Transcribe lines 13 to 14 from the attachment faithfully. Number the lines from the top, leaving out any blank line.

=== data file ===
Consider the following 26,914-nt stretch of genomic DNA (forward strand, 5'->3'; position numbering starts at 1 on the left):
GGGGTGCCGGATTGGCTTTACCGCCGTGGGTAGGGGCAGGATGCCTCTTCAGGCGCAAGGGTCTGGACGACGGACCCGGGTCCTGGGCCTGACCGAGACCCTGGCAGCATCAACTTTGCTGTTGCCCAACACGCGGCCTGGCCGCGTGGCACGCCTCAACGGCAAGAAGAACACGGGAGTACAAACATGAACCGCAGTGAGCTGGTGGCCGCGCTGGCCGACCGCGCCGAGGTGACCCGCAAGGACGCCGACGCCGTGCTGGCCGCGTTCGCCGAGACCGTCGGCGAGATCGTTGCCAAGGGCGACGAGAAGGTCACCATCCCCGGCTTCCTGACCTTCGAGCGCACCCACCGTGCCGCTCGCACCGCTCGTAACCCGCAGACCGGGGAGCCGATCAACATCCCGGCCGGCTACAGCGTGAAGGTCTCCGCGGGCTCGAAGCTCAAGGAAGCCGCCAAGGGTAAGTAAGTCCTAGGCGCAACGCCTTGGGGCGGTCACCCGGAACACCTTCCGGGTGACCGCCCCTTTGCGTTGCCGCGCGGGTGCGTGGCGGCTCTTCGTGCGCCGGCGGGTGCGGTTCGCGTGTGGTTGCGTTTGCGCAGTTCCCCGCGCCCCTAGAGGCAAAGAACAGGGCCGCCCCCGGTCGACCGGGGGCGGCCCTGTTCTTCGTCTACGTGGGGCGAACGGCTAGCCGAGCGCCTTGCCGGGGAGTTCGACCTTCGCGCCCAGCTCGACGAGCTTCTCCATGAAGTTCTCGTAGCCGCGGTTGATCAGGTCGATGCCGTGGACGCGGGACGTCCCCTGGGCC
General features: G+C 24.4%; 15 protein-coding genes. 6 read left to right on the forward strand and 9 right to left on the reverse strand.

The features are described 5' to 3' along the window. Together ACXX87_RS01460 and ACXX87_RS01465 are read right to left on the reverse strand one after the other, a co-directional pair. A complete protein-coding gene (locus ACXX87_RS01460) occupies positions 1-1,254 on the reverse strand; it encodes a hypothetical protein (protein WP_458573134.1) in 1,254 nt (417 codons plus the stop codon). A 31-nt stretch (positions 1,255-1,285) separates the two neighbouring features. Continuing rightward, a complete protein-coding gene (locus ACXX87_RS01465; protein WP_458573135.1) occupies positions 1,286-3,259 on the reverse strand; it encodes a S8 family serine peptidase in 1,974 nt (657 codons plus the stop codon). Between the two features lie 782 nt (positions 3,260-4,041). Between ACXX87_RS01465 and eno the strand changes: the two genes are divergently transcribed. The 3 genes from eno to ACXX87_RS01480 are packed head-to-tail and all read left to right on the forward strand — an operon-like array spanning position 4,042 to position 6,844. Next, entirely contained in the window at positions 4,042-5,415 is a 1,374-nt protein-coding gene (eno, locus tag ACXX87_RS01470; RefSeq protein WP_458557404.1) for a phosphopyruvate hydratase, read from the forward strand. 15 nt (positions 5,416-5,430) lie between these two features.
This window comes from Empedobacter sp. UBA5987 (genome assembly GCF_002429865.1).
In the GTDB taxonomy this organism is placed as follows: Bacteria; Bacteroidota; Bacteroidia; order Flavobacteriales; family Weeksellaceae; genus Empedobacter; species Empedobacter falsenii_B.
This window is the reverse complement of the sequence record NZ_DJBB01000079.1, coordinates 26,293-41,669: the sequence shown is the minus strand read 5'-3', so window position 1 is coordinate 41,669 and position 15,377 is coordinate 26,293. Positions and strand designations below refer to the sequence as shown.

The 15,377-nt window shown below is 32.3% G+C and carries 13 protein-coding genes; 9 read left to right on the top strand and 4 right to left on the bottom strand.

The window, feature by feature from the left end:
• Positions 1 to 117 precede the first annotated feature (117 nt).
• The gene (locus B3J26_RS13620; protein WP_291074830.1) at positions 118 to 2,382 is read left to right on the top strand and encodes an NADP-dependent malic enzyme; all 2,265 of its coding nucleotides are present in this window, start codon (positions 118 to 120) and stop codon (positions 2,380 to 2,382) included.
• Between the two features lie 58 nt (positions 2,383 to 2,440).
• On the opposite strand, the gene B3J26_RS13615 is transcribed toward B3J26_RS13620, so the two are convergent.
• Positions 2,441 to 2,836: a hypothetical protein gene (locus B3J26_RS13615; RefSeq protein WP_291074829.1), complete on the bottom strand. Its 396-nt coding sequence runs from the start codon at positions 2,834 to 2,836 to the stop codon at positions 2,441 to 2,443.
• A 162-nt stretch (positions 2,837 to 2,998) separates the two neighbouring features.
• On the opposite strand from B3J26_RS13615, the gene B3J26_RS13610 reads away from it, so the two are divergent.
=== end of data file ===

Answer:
• On the opposite strand, the gene B3J26_RS13615 is transcribed toward B3J26_RS13620, so the two are convergent.
• Positions 2,441 to 2,836: a hypothetical protein gene (locus B3J26_RS13615; RefSeq protein WP_291074829.1), complete on the bottom strand. Its 396-nt coding sequence runs from the start codon at positions 2,834 to 2,836 to the stop codon at positions 2,441 to 2,443.